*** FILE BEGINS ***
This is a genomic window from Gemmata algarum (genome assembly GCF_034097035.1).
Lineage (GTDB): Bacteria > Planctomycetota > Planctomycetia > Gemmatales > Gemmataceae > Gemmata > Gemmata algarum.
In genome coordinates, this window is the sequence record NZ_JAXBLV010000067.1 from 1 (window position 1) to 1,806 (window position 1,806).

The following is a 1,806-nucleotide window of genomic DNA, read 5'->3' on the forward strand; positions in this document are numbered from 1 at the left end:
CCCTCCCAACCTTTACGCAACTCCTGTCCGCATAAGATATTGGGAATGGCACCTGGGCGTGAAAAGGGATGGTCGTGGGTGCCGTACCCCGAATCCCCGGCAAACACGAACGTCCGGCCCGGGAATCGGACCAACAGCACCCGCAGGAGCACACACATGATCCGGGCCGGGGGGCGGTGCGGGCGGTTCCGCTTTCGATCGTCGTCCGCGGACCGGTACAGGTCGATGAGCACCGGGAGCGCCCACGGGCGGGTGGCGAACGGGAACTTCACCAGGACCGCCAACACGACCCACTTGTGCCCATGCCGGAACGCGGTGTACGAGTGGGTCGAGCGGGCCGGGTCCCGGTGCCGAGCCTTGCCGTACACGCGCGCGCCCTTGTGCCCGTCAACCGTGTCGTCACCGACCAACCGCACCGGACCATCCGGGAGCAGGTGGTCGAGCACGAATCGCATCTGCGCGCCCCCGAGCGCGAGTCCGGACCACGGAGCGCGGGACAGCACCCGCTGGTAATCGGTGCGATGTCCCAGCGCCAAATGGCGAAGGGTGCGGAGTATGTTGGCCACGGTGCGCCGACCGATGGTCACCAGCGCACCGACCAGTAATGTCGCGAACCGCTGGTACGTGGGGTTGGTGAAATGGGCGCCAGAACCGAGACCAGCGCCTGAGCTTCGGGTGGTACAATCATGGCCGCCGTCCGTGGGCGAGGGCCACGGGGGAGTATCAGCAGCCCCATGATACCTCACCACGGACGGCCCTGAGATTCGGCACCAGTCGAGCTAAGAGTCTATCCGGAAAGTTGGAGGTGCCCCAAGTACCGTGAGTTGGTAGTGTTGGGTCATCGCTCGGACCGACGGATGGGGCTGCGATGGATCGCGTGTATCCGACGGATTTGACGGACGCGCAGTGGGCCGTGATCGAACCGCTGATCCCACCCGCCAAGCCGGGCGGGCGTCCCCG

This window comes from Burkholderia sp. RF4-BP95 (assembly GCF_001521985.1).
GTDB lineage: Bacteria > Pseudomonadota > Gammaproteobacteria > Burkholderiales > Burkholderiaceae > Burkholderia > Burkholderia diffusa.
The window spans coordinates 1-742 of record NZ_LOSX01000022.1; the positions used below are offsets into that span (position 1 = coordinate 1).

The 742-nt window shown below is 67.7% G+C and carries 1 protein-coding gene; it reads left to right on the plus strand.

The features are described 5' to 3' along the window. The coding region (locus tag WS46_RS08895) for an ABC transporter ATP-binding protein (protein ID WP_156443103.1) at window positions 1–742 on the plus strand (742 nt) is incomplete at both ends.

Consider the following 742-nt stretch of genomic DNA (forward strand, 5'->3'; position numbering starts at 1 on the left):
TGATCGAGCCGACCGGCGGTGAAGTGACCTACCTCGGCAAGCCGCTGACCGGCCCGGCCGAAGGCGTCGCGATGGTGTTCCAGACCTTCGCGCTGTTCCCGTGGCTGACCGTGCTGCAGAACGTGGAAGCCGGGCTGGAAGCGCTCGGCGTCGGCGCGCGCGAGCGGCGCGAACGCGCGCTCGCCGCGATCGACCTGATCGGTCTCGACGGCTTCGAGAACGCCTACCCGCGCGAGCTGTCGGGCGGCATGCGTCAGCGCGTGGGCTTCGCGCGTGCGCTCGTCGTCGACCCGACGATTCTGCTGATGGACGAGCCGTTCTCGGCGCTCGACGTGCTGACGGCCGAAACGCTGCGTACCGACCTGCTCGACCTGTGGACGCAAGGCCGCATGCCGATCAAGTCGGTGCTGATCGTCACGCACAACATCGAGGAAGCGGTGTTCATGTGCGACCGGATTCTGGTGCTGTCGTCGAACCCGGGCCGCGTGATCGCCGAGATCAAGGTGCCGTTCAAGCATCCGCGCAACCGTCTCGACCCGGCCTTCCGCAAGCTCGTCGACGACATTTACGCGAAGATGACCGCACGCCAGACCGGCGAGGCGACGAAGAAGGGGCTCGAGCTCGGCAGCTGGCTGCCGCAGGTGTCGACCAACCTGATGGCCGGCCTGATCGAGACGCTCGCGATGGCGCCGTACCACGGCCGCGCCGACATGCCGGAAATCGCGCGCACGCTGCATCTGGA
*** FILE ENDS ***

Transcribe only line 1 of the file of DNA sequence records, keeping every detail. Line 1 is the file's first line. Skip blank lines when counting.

This is a genomic window from Gemmata algarum (genome assembly GCF_034097035.1).